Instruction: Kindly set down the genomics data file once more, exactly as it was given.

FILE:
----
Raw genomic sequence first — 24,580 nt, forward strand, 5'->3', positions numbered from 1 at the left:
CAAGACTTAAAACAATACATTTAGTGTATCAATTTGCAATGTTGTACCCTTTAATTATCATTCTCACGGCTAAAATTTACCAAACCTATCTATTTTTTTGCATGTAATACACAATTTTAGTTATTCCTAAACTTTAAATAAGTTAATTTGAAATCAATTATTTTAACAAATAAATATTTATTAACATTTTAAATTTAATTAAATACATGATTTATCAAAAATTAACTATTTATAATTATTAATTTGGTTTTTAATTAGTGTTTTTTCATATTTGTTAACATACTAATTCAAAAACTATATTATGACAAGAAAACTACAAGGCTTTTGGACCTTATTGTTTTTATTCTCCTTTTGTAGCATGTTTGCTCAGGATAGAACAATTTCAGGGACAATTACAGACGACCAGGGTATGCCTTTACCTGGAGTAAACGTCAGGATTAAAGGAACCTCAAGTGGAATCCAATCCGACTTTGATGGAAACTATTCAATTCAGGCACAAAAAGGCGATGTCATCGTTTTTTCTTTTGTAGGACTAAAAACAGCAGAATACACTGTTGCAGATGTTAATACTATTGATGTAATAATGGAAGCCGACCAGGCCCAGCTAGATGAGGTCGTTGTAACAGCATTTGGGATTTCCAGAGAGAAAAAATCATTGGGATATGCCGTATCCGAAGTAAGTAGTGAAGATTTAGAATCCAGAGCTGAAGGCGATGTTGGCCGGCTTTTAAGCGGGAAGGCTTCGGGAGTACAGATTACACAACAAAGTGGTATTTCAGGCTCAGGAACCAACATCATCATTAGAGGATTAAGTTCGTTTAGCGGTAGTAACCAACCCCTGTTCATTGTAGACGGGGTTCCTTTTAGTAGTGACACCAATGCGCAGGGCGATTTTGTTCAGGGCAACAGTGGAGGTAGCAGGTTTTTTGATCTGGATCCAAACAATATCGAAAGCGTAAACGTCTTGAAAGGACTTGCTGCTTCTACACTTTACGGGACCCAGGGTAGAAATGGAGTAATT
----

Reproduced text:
Raw genomic sequence first — 24,580 nt, forward strand, 5'->3', positions numbered from 1 at the left:
CAAGACTTAAAACAATACATTTAGTGTATCAATTTGCAATGTTGTACCCTTTAATTATCATTCTCACGGCTAAAATTTACCAAACCTATCTATTTTTTTGCATGTAATACACAATTTTAGTTATTCCTAAACTTTAAATAAGTTAATTTGAAATCAATTATTTTAACAAATAAATATTTATTAACATTTTAAATTTAATTAAATACATGATTTATCAAAAATTAACTATTTATAATTATTAATTTGGTTTTTAATTAGTGTTTTTTCATATTTGTTAACATACTAATTCAAAAACTATATTATGACAAGAAAACTACAAGGCTTTTGGACCTTATTGTTTTTATTCTCCTTTTGTAGCATGTTTGCTCAGGATAGAACAATTTCAGGGACAATTACAGACGACCAGGGTATGCCTTTACCTGGAGTAAACGTCAGGATTAAAGGAACCTCAAGTGGAATCCAATCCGACTTTGATGGAAACTATTCAATTCAGGCACAAAAAGGCGATGTCATCGTTTTTTCTTTTGTAGGACTAAAAACAGCAGAATACACTGTTGCAGATGTTAATACTATTGATGTAATAATGGAAGCCGACCAGGCCCAGCTAGATGAGGTCGTTGTAACAGCATTTGGGATTTCCAGAGAGAAAAAATCATTGGGATATGCCGTATCCGAAGTAAGTAGTGAAGATTTAGAATCCAGAGCTGAAGGCGATGTTGGCCGGCTTTTAAGCGGGAAGGCTTCGGGAGTACAGATTACACAACAAAGTGGTATTTCAGGCTCAGGAACCAACATCATCATTAGAGGATTAAGTTCGTTTAGCGGTAGTAACCAACCCCTGTTCATTGTAGACGGGGTTCCTTTTAGTAGTGACACCAATGCGCAGGGCGATTTTGTTCAGGGCAACAGTGGAGGTAGCAGGTTTTTTGATCTGGATCCAAACAATATCGAAAGCGTAAACGTCTTGAAAGGACTTGCTGCTTCTACACTTTACGGGACCCAGGGTAGAAATGGAGTAATT